Will gender bias follow us to Mars and beyond?
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Will gender bias follow us to Mars and beyond?

Last Updated Apr 3, 2019 at 12:51 pm ADT

Russian specialists help NASA astronaut Christina Koch testing a space suit during pre-launch dressing Soyuz MS-12 spacecraft at the Russian leased Baikonur cosmodrome, Kazakhstan, 14 March 2019. (EPA/SERGEI ILNITSKY)

It was supposed to be a historic moment—the first all-female spacewalk. And then it was cancelled, for reasons that only reinforced the need for it. But space is unforgiving, and the slightest slip can be fatal, so when a second suit in a woman’s size couldn’t be found, there was no other choice. Instead of a legendary achievement towards equality, the world got a good look at the challenges facing women in traditionally male-dominated fields.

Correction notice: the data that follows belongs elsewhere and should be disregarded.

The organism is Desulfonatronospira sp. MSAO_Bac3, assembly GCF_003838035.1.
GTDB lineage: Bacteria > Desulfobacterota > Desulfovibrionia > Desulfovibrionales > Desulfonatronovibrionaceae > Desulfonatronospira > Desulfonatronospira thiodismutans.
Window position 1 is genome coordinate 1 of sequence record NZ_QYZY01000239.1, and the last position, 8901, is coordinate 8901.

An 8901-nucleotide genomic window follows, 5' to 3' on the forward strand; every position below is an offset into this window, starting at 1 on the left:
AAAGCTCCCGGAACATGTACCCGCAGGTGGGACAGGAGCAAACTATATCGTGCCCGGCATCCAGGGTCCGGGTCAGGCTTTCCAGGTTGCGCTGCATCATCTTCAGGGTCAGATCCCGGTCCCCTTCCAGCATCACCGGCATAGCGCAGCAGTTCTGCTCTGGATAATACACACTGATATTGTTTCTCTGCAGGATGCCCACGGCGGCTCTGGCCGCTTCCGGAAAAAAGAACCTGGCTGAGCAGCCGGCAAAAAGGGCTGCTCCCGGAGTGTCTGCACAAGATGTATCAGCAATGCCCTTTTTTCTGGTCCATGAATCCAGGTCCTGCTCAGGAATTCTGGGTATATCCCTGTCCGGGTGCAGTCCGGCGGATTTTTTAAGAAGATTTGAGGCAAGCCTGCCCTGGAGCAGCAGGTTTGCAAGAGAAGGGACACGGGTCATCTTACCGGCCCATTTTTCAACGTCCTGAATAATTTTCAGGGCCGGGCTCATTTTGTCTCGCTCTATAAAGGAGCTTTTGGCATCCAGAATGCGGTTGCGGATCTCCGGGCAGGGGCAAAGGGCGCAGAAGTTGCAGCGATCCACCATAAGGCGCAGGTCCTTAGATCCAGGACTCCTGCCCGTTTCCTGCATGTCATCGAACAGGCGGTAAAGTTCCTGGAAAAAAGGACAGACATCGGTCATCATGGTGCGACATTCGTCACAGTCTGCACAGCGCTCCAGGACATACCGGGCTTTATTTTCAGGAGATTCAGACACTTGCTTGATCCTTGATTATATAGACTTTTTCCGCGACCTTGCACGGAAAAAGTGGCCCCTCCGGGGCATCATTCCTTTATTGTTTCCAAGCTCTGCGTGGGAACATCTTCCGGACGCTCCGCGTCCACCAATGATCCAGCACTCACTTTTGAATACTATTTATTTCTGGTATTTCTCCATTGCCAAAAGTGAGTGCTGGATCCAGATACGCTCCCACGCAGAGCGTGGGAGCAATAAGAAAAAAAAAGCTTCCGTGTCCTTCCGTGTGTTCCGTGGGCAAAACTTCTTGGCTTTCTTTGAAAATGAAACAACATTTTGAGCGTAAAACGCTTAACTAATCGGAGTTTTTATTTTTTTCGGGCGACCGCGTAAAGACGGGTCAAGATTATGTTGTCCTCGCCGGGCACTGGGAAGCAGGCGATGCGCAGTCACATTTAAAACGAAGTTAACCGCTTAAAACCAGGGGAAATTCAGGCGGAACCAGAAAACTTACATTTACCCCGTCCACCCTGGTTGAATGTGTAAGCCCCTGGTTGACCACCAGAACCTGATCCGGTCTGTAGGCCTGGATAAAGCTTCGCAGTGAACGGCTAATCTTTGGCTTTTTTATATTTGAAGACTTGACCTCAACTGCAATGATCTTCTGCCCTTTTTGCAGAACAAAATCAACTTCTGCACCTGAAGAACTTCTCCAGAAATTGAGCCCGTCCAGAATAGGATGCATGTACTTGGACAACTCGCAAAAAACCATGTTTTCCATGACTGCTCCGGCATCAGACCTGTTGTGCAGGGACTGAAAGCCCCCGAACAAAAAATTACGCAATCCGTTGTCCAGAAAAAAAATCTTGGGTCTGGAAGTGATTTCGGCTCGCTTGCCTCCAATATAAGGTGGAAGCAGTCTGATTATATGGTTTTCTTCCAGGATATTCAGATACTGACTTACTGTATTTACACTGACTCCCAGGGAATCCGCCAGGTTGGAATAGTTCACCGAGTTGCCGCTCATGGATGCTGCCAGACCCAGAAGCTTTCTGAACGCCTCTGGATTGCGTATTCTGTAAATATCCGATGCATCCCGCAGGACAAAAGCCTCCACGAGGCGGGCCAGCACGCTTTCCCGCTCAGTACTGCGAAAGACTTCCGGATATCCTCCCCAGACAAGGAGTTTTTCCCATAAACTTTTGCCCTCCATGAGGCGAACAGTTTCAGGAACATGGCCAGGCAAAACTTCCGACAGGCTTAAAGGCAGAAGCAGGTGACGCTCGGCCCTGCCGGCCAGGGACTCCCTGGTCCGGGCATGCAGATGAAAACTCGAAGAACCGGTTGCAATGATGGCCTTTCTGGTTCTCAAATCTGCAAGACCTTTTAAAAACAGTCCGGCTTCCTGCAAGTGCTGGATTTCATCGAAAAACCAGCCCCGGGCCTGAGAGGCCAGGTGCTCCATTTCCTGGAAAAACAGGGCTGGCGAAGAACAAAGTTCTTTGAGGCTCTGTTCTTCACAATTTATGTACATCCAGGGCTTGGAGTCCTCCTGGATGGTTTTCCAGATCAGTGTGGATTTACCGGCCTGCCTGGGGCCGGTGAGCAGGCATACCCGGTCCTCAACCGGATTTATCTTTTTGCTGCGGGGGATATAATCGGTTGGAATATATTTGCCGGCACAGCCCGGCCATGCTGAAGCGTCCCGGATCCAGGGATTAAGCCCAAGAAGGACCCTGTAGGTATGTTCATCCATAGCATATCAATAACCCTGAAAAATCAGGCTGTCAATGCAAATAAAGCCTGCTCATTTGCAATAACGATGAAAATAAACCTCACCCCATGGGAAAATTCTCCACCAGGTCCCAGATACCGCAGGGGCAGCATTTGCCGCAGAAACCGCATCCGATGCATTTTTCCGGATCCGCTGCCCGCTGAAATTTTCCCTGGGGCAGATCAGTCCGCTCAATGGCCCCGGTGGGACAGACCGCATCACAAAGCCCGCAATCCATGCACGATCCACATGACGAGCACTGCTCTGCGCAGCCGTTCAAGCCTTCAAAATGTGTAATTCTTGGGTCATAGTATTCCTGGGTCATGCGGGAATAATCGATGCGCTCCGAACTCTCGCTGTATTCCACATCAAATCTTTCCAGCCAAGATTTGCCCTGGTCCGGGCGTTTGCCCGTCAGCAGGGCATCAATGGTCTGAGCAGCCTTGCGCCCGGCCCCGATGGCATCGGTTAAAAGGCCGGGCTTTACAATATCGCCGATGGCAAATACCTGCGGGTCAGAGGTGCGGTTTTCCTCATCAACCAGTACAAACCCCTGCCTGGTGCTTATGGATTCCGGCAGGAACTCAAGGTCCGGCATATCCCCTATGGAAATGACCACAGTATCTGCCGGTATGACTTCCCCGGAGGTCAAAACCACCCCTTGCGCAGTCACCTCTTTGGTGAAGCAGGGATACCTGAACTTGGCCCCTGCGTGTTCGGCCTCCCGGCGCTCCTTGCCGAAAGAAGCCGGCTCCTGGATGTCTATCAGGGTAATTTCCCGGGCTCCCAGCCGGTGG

It’s a problem that goes beyond spacesuits—but when physician and astronaut Shawna Pandya heard the news, she recognized a phenomenon she’d experienced everywhere in her career, from the operating room to a simulation of a mission to Mars. We used to say the world is made for men—does that apply to space, too? Even in 2019?

GUEST: Shawna Pandya, physician and citizen scientist-astronaut candidate

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